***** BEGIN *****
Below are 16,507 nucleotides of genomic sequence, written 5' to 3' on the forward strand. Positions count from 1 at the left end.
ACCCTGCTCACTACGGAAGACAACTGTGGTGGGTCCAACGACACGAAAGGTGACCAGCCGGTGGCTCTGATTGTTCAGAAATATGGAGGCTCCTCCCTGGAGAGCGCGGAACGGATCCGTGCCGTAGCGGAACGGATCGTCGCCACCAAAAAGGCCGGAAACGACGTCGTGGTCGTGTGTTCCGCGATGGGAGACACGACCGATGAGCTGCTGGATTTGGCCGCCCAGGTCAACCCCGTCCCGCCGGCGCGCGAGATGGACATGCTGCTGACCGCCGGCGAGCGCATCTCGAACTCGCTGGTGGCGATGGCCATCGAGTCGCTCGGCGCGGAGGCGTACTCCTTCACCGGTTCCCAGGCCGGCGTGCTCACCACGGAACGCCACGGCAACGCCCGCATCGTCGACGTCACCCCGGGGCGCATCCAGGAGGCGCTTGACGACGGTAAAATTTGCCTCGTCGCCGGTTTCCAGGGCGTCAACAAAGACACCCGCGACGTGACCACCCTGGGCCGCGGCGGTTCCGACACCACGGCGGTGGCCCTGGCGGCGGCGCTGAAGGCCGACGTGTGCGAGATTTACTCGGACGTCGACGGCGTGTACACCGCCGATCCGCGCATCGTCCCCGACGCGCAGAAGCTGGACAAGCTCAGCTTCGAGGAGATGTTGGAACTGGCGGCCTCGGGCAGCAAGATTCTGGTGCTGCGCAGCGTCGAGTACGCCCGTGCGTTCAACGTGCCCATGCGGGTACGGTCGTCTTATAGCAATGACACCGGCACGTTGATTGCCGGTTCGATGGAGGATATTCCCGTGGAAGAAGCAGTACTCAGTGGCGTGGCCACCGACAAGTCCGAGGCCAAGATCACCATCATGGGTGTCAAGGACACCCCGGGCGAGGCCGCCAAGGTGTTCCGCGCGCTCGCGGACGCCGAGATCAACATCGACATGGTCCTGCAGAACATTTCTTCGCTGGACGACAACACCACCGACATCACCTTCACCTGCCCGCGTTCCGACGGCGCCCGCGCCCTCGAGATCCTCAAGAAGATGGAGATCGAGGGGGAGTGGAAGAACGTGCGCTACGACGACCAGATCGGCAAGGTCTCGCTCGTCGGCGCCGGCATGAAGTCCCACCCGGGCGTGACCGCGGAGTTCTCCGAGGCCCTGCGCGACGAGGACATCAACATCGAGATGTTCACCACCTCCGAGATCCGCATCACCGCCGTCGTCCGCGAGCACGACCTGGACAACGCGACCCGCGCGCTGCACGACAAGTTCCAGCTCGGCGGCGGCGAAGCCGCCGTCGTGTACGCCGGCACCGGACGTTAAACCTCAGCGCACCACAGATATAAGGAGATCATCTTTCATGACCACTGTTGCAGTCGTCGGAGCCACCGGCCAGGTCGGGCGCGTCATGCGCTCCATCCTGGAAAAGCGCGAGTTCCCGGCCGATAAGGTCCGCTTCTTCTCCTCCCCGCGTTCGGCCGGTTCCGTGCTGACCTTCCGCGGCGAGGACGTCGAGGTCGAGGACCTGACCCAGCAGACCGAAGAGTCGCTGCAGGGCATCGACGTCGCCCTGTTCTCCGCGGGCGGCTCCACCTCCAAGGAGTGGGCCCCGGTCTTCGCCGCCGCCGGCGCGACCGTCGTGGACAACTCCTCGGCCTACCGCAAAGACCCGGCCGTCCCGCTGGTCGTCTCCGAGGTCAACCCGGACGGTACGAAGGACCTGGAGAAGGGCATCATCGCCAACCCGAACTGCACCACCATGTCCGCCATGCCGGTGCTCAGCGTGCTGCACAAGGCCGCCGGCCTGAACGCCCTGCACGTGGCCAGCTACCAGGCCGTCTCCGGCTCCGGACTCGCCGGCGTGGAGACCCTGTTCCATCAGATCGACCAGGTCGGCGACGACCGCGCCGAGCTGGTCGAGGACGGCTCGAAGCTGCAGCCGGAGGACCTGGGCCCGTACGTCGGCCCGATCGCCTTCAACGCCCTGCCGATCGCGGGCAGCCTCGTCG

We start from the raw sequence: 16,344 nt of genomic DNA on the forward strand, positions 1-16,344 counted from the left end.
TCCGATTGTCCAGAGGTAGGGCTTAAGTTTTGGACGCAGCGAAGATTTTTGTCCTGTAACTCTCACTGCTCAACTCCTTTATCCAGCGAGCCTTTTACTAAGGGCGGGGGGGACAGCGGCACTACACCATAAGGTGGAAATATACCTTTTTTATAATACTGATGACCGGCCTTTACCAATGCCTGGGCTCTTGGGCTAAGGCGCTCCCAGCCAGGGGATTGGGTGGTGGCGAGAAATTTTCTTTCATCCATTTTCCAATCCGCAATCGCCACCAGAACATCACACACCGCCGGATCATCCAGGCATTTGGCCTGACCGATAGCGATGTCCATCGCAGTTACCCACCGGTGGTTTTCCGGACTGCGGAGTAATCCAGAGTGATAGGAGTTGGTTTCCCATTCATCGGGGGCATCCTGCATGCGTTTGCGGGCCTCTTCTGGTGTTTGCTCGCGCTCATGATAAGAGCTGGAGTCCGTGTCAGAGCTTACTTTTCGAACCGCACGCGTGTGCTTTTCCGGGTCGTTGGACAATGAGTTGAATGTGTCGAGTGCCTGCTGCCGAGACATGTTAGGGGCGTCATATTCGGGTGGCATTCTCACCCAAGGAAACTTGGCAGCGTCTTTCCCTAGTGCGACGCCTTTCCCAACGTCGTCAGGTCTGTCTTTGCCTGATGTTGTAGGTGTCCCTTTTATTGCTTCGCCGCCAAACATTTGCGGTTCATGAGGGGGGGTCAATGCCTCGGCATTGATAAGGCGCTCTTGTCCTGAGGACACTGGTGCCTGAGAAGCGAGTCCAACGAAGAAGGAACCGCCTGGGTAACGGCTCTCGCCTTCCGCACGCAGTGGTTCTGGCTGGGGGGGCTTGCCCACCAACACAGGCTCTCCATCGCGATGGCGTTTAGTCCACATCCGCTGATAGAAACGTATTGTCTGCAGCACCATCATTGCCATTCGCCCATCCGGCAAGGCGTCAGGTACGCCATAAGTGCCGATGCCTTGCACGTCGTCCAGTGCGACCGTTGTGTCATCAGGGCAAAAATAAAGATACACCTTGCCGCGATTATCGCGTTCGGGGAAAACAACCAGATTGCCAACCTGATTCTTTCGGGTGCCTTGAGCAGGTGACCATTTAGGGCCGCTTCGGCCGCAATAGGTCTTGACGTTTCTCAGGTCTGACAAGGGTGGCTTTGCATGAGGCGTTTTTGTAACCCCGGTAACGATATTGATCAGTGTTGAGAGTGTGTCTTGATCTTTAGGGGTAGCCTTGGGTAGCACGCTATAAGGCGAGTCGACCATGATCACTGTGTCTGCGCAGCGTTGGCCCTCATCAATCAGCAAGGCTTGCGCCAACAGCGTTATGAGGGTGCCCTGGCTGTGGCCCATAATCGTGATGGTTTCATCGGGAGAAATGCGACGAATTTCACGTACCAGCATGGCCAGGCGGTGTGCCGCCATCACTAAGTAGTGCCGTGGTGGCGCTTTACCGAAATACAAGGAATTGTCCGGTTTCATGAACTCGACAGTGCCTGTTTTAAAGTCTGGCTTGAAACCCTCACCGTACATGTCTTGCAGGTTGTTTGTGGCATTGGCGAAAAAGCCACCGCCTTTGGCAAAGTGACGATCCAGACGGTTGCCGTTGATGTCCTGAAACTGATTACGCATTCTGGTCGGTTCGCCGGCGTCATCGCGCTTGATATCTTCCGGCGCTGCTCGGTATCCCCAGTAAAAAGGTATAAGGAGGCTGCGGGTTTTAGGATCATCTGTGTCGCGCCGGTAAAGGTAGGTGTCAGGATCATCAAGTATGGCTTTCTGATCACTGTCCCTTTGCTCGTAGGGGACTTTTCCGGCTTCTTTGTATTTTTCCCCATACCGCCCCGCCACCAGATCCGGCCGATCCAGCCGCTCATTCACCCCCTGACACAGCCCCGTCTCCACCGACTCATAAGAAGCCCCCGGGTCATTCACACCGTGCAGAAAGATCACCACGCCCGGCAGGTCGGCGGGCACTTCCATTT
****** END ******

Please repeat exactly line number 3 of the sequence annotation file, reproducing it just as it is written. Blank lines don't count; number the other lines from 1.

We start from the raw sequence: 16,344 nt of genomic DNA on the forward strand, positions 1-16,344 counted from the left end.